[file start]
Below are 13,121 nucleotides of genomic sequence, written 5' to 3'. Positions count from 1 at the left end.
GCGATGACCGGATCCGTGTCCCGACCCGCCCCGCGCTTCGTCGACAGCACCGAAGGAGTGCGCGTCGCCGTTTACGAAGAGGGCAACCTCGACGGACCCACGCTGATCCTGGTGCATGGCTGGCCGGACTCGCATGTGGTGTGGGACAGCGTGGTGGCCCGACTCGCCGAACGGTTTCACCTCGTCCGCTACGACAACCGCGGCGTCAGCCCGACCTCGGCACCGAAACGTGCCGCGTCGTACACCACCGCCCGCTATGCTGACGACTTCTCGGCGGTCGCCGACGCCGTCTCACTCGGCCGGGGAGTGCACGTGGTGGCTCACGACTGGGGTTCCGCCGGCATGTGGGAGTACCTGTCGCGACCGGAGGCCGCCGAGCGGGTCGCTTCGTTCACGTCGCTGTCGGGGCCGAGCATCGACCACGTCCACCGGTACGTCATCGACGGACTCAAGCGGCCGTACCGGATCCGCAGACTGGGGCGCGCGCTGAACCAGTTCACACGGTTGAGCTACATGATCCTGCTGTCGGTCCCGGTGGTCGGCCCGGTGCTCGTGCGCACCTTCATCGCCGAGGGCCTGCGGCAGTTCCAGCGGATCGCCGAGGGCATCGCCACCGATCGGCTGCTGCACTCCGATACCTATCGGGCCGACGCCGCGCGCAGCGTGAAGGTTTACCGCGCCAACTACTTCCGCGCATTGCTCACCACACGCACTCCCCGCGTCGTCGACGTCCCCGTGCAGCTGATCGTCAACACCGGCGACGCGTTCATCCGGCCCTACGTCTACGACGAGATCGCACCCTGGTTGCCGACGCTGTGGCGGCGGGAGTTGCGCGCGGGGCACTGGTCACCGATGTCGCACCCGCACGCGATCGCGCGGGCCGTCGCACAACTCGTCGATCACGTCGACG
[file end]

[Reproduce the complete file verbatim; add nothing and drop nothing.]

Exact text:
Below are 13,121 nucleotides of genomic sequence, written 5' to 3'. Positions count from 1 at the left end.
GCGATGACCGGATCCGTGTCCCGACCCGCCCCGCGCTTCGTCGACAGCACCGAAGGAGTGCGCGTCGCCGTTTACGAAGAGGGCAACCTCGACGGACCCACGCTGATCCTGGTGCATGGCTGGCCGGACTCGCATGTGGTGTGGGACAGCGTGGTGGCCCGACTCGCCGAACGGTTTCACCTCGTCCGCTACGACAACCGCGGCGTCAGCCCGACCTCGGCACCGAAACGTGCCGCGTCGTACACCACCGCCCGCTATGCTGACGACTTCTCGGCGGTCGCCGACGCCGTCTCACTCGGCCGGGGAGTGCACGTGGTGGCTCACGACTGGGGTTCCGCCGGCATGTGGGAGTACCTGTCGCGACCGGAGGCCGCCGAGCGGGTCGCTTCGTTCACGTCGCTGTCGGGGCCGAGCATCGACCACGTCCACCGGTACGTCATCGACGGACTCAAGCGGCCGTACCGGATCCGCAGACTGGGGCGCGCGCTGAACCAGTTCACACGGTTGAGCTACATGATCCTGCTGTCGGTCCCGGTGGTCGGCCCGGTGCTCGTGCGCACCTTCATCGCCGAGGGCCTGCGGCAGTTCCAGCGGATCGCCGAGGGCATCGCCACCGATCGGCTGCTGCACTCCGATACCTATCGGGCCGACGCCGCGCGCAGCGTGAAGGTTTACCGCGCCAACTACTTCCGCGCATTGCTCACCACACGCACTCCCCGCGTCGTCGACGTCCCCGTGCAGCTGATCGTCAACACCGGCGACGCGTTCATCCGGCCCTACGTCTACGACGAGATCGCACCCTGGTTGCCGACGCTGTGGCGGCGGGAGTTGCGCGCGGGGCACTGGTCACCGATGTCGCACCCGCACGCGATCGCGCGGGCCGTCGCACAACTCGTCGATCACGTCGACG